How to prepare for an earthquake
The best thing you can do to prepare for an earthquake is to not be in a building that is likely to collapse like a stack of pancakes when the ground shakes. That means you should check the building codes of your home, office, your child's school and see if they are constructed out of non-ductile concrete. In Los Angeles, building codes were updated in 1979, so if a building was built before then it might need to be retrofitted in order to be safe. It is extremely concerning that many schools in Los Angeles are known to not be safe buildings. You can read more about how you can check if a building is safe here.
There are a lot of small steps you can take that greatly increase your safety during an earthquake. The number one thing you can do when it hits is to protect your head and body from harmful debris. The best way to do that is to safely secure items that put you at risk. You can use the below items to secure shelves, bookcases, cabinets, and more. Also put a pair of sneakers by your bed to protect your feet - and know that the best thing you can do during an earthquake is to sleep through it.
Even the Pope trusts in a helmet. Everyone in your household could benefit from having a helmet nearby. It is common in Japan to keep a folding helmet like the one below, both at work and home. Other options include a basic hard hat, or a more advanced helmet with a face shield and ear protection. You only get one head!
Gas shutoff & fire prevention.
After an earthquake, a big risk is a gas leak, which could also lead to an explosion. The best precaution you can take is to install an automatic gas shutoff valve. Another great option is the On Duty 4-in-1 Tool or a common wrench. It is a best practice to attach the device you will use to the utility box. If you turn it off, don't turn it back on yourself, call the gas company to do that. Be sure to also have a fire extinguisher, or five, around as well.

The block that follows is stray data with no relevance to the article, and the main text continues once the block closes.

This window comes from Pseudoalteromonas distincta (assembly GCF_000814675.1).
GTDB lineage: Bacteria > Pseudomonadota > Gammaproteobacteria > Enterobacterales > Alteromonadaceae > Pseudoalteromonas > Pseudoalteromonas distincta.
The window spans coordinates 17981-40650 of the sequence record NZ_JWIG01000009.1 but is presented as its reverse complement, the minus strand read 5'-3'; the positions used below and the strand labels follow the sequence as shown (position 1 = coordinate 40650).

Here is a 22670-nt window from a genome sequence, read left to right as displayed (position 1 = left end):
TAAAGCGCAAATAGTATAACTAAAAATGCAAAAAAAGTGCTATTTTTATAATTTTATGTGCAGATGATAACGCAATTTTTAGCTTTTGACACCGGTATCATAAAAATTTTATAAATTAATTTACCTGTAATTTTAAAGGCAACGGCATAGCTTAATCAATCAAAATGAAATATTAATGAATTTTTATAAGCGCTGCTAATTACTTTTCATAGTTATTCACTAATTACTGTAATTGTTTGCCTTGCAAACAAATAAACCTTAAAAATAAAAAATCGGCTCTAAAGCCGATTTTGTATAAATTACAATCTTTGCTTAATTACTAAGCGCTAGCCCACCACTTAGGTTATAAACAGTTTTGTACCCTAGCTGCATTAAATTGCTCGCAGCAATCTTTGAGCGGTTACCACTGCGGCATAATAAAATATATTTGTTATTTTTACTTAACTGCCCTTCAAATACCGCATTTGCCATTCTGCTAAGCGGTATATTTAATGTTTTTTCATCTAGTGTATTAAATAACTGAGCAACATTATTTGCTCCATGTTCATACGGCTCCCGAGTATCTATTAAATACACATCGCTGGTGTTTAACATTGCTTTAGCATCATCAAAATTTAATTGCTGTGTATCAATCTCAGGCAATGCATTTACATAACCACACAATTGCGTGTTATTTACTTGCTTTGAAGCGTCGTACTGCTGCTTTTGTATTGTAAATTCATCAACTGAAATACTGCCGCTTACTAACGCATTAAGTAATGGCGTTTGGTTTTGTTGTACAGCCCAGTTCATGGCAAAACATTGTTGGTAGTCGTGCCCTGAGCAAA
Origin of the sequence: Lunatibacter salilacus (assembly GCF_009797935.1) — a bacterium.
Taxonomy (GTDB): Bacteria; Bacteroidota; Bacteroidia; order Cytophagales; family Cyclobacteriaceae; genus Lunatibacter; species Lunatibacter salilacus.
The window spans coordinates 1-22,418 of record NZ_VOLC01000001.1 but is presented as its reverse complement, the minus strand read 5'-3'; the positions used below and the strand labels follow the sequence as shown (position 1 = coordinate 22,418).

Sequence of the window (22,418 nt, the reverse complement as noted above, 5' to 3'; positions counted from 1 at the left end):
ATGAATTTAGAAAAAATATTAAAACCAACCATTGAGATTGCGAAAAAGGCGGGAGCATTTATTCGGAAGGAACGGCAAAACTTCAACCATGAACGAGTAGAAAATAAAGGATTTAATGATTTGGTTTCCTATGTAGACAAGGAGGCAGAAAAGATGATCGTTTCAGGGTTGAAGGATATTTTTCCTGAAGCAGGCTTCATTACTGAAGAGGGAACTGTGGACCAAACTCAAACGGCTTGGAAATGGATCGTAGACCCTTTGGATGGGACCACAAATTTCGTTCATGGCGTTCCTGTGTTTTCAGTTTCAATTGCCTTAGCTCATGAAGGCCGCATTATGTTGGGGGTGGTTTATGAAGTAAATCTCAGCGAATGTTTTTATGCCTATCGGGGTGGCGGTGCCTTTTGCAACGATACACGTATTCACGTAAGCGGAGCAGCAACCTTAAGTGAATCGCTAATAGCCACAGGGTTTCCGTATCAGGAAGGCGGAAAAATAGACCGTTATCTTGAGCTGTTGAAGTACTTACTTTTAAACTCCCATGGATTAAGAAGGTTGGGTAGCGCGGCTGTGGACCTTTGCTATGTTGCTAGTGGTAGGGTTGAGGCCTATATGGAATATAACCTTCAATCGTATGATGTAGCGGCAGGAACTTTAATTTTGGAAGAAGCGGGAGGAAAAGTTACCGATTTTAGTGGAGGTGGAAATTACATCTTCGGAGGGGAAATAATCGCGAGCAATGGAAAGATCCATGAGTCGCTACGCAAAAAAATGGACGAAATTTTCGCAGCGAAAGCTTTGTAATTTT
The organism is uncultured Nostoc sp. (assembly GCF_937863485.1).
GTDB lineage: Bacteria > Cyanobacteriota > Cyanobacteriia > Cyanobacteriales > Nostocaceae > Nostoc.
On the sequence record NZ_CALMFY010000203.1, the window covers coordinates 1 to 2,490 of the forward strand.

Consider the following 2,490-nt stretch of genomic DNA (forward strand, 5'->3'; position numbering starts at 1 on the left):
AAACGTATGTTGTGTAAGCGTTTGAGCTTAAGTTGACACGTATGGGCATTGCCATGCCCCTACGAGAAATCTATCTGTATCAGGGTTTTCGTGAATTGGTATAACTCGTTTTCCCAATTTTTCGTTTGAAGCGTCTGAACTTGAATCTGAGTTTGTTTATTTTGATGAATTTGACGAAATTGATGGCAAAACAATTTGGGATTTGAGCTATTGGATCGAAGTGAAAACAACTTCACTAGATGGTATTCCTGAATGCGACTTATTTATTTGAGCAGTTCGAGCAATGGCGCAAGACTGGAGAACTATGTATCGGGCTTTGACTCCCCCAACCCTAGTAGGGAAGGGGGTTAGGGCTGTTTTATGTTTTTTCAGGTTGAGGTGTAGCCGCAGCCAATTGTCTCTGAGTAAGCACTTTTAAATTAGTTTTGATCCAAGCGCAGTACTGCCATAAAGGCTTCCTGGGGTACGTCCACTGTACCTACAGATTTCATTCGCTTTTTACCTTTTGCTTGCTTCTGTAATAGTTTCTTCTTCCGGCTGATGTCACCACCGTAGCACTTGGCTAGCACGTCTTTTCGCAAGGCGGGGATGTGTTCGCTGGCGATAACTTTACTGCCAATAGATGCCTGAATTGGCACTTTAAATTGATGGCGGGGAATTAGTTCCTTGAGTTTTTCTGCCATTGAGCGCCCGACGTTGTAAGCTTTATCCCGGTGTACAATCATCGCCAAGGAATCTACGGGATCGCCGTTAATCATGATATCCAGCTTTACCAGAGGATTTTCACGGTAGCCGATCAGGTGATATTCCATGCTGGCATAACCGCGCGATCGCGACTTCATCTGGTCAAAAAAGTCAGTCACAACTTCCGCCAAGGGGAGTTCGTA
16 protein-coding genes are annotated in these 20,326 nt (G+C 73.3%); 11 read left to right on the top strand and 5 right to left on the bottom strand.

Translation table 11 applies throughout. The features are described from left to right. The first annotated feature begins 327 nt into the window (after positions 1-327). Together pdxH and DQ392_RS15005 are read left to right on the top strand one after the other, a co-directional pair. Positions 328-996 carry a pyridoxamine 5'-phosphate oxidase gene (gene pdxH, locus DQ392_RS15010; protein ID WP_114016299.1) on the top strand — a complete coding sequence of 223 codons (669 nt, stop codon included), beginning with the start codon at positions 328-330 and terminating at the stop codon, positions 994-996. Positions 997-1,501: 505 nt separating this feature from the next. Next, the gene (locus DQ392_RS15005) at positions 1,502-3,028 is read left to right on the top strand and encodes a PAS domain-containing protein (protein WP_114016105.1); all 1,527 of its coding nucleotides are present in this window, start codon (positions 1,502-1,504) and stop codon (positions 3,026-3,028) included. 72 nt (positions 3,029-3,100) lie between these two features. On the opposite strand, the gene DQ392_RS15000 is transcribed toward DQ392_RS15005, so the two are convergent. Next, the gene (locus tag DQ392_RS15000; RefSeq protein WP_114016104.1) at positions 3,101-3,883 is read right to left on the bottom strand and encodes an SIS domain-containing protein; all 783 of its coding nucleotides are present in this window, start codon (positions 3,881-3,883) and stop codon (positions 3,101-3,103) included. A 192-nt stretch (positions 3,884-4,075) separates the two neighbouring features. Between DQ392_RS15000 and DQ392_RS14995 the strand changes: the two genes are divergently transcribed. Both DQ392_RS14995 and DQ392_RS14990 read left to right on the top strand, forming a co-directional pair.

Search & rescue tools.
Be prepared for search and rescue. If you are a trapped victim, use a whistle instead of yelling in order to save your energy and to be more likely heard by first responders. Consider the additional items to protect both you and others.
Receive NOAA alerts and stay in touch with your loves ones even if cell service is down. The two-way NOAA radios from Midland are our top recommendation.
Bug out bag.
Be prepared to evacuate for up to 72 hours. Below are three great ready-to-go bag options. Note that you will still want to add personal items like a change of clothes, medications, a local map, and important documents.
Shelter at home.
Experts recommend being ready to shelter at home for up to two weeks. That means having enough water, food, and other basics in case supply chain lines remain disrupted. Enjoy peace of mind by being prepared.